Government warnings that antidepressants may be risky for adolescents, and the ensuing media coverage, appear to have caused an increase in suicide attempts among young people, researchers reported Wednesday.
A study involving the health records of more than 7 million people between 2000 and 2010 found a sharp drop in antidepressant use among adolescents and young people and a significant increase in suicide attempts after the Food and Drug Administration issued its warnings.
"This was a huge worldwide event in terms of the mass media," says Stephen Soumerai of the Harvard Medical School, a co-author of the study, which was published in the journal BMJ. "Many of the media reports actually emphasized an exaggeration of the warnings."
Starting in 2003, the FDA warned that popular antidepressants, such as Prozac, Zoloft and Paxil, might increase the risk that kids would think about killing themselves or even actively attempt it.
In fact, no one knew for sure if the drugs were really dangerous. The idea was to get doctors and parents to keep a closer eye on kids taking them just in case it was true.
"The warnings were well-intentioned but people were concerned that the ferocity of the messages might affect clinicians, parents and young people in a way that would reduce needed medications," Soumerai says.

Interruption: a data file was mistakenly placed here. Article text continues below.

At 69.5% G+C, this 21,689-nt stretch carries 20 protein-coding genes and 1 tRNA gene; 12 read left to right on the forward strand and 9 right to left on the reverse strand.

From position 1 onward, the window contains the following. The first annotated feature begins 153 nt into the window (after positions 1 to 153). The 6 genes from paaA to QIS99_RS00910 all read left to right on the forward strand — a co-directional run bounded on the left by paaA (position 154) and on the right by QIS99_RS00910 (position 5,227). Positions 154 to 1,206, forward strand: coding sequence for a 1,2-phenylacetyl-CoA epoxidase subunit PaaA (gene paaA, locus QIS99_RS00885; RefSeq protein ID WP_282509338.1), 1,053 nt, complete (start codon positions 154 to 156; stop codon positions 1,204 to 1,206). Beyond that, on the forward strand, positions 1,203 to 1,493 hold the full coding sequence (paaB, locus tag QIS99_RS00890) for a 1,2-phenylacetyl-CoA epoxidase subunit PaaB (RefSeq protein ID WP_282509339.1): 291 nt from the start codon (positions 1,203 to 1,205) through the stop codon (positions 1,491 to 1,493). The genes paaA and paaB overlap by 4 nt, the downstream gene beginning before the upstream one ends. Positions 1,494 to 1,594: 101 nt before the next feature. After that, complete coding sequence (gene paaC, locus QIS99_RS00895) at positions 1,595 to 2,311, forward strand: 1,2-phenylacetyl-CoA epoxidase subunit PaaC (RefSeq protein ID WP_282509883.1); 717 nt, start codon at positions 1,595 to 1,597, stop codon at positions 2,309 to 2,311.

Antidepressant use nationally fell 31 percent among adolescents and 24 percent among young adults, the researchers reported. Suicide attempts increased by almost 22 percent among adolescents and 33 percent among young adults, they said.
But some other researchers questioned the report's conclusions.
"I don't think one can interpret the findings the way the authors interpret the findings," says Michael Schoenbaum of the National Institute of Mental Health.
For one thing, there could be other explanations for why antidepressant use fell. And Soumerai's team based its conclusion that suicide attempts increased on the fact that drug overdoses rose.
"I think it's questionable [that] the data they are using to measure suicide attempts are actually reflecting suicide attempts at all," Schoenbaum says, noting that the drug overdoses may actually have been accidental rather than intentional.
But Soumerai and his colleagues dispute those criticisms. And other scientists say the findings are consistent with what earlier research had suggested.
"I think there were a lot of mistakes made in terms of how this risk was communicated to the public, which led a lot of parents to be terrified to have their children on these medications and they took them off and there was a lot of untreated, serious depression," says Robert Gibbons, a University of Chicago biostatistician who advised the FDA on the issue.
Soumerai and his colleagues say their findings show the FDA needs to do a better job of explaining warnings about drugs.
"Given the hazards of undertreatment of depression that we believe occurred here, we feel that there is a need for communications by the FDA to be coordinated better to avoid exaggerated messages to the public," Soumerai says.
In an emailed statement, the FDA defended its warnings. "The FDA saw an important risk signal with antidepressants and we put that information in the drug labels," the agency said, noting that it never intended to discourage giving kids antidepressants and making it clear that depression is a serious illness that needs to be treated.